Electrochemical Detection of Small Concentrations of Metal Ions inside a Microfluidic Device by Stripping Voltammetric Analysis (SVA)
Tobias Süss, Todd Duncombe, Karl F. Böhringer
Perry Cheung, Daniel Schwartz (Chemical Engineering)
Stripping voltammetric analysis (SVA) is an electrochemical method for the detection of trace metal ions in an electrolyte solution. Due to its low detection limit and high sensitivity, it is the technique of choice for the analysis of the quality of water samples. The ability to identify very small concentrations of impurities however offers a number of other applications as for example in medical diagnosis. One approach used for the detection of diseases in blood samples is to tag antibodies with a specific metal oxide nanoparticle (also called nano-barcoding). After hybridization of the antibody with an antigen (immunoassay) the nanoparticles are dissolved and the formed metal ions are detected by SVA. This allows for the identification and quantification of the antigens present in the analyte blood sample.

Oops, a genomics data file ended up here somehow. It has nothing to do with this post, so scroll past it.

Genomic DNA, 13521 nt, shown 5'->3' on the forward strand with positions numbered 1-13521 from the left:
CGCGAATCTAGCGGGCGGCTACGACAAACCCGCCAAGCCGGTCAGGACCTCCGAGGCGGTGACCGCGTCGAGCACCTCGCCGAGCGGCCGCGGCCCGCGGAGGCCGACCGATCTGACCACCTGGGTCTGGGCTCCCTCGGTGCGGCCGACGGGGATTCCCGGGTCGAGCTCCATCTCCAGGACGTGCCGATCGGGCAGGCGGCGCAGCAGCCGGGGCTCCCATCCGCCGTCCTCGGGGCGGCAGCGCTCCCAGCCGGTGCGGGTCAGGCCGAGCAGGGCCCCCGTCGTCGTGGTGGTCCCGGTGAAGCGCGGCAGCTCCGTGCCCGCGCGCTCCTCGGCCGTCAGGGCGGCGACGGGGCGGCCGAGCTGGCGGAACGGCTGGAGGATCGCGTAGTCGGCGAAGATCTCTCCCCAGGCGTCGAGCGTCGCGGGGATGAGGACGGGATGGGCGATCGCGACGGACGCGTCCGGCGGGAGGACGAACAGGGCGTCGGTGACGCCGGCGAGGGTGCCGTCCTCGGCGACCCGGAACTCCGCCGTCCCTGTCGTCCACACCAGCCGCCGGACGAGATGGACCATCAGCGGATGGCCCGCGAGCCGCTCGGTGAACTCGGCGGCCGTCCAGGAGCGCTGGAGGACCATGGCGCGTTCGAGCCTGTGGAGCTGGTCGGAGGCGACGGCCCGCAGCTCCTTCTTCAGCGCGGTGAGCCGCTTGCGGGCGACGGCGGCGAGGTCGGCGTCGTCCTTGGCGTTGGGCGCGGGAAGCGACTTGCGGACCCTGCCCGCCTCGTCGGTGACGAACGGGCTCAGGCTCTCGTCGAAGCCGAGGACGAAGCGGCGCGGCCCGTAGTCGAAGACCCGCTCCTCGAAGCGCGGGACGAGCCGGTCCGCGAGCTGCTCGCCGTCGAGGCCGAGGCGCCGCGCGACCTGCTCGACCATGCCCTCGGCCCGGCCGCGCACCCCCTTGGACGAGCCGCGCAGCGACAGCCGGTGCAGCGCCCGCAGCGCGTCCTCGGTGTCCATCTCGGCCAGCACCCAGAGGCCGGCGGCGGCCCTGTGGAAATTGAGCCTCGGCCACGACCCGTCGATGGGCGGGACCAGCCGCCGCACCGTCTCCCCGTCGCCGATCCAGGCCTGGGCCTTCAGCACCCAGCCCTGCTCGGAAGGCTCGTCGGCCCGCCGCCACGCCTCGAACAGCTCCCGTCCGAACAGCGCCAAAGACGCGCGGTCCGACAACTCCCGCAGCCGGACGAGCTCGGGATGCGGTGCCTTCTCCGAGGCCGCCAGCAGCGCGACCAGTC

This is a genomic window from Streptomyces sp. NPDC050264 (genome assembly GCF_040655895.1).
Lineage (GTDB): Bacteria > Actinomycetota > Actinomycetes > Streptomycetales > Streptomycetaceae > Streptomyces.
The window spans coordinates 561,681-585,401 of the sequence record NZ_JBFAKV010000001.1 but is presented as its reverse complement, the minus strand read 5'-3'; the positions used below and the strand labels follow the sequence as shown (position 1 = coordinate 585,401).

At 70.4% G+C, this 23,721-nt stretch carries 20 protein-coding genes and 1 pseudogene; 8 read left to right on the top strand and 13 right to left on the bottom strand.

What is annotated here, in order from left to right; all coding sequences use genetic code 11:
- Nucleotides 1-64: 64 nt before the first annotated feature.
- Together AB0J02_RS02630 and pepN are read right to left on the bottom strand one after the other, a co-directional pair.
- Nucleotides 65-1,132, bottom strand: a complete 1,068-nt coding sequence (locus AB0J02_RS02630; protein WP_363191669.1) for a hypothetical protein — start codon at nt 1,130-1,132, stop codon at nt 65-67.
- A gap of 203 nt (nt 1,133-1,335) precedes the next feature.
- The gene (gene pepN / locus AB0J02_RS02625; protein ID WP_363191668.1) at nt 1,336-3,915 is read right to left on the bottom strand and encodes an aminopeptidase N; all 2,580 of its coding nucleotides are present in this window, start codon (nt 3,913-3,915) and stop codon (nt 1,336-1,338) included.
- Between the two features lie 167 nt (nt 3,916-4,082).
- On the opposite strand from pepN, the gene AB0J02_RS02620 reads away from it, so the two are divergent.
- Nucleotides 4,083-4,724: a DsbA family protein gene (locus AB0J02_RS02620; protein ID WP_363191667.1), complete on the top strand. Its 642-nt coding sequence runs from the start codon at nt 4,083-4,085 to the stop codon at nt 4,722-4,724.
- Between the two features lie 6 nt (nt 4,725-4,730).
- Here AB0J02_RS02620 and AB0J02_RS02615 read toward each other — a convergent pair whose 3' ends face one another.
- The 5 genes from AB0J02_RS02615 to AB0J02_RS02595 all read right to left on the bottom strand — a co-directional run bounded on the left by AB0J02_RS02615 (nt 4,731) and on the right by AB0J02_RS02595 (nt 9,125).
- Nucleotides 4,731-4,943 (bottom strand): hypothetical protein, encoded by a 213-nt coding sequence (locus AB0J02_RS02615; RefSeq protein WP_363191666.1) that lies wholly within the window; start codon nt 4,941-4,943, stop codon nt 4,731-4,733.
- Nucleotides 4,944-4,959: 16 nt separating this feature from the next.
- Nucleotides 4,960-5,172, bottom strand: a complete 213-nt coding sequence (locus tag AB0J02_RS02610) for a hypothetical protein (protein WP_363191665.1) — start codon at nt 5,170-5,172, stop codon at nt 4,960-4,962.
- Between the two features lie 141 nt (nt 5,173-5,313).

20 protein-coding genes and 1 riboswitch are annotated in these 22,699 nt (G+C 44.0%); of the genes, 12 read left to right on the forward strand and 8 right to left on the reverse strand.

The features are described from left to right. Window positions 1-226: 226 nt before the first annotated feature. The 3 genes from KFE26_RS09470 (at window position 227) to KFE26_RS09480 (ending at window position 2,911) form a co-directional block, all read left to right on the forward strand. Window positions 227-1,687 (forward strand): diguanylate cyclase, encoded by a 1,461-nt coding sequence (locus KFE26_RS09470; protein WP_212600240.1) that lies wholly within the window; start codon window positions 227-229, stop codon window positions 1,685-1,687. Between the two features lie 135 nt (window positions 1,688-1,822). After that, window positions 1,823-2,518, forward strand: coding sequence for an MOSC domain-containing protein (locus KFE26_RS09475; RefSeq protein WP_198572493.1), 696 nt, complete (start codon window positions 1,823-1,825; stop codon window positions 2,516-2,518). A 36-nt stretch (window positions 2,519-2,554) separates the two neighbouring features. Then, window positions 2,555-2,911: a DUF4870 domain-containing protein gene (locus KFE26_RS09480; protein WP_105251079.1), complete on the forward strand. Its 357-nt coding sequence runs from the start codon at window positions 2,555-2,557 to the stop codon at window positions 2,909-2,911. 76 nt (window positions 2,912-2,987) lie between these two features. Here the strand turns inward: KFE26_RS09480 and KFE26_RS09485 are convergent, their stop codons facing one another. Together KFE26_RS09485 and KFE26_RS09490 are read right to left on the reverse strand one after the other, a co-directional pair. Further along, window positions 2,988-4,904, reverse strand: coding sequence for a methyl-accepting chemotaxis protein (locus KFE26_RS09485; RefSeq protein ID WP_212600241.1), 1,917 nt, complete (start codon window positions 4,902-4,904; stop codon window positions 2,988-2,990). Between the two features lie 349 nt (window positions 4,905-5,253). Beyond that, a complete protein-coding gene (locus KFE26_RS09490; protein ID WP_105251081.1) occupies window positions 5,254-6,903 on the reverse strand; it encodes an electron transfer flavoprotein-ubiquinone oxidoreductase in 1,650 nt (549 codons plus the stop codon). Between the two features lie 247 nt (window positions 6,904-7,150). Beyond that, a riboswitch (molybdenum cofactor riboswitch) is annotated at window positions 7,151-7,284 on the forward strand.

The analysis of immunoassays is commonly performed ex situ (Figure 1, left) and requires several mixing and washing steps. My project aims towards the integration of SVA into a microfluidic device (Figure 2, right). By restricting all the processes to a single microchannel, the loss and need of limited analyte and reagent can be minimized. In addition, the fabrication cost and power consumption can be reduced.
Figure 1: Ex situ electrochemical setup: 25ml of an aqueous solution (0.05M Cu2+, 1M KCl and 0.5M H2SO4) serves as electrolyte. Immersed into the electrolyte are the reference electrode (RE, saturated calomel electrode), the working electrode (WE, a gold thin film on a piece of silicon) and the counter electrode (CE, a carbon rod).
Figure 2: 1st protoype of a microfluidic device with integrated electrodes. The electrodes materials are gold (WE), carbon paste screen printed on gold (CE) and a silver wire (RE). The dashed lines indicate the channel.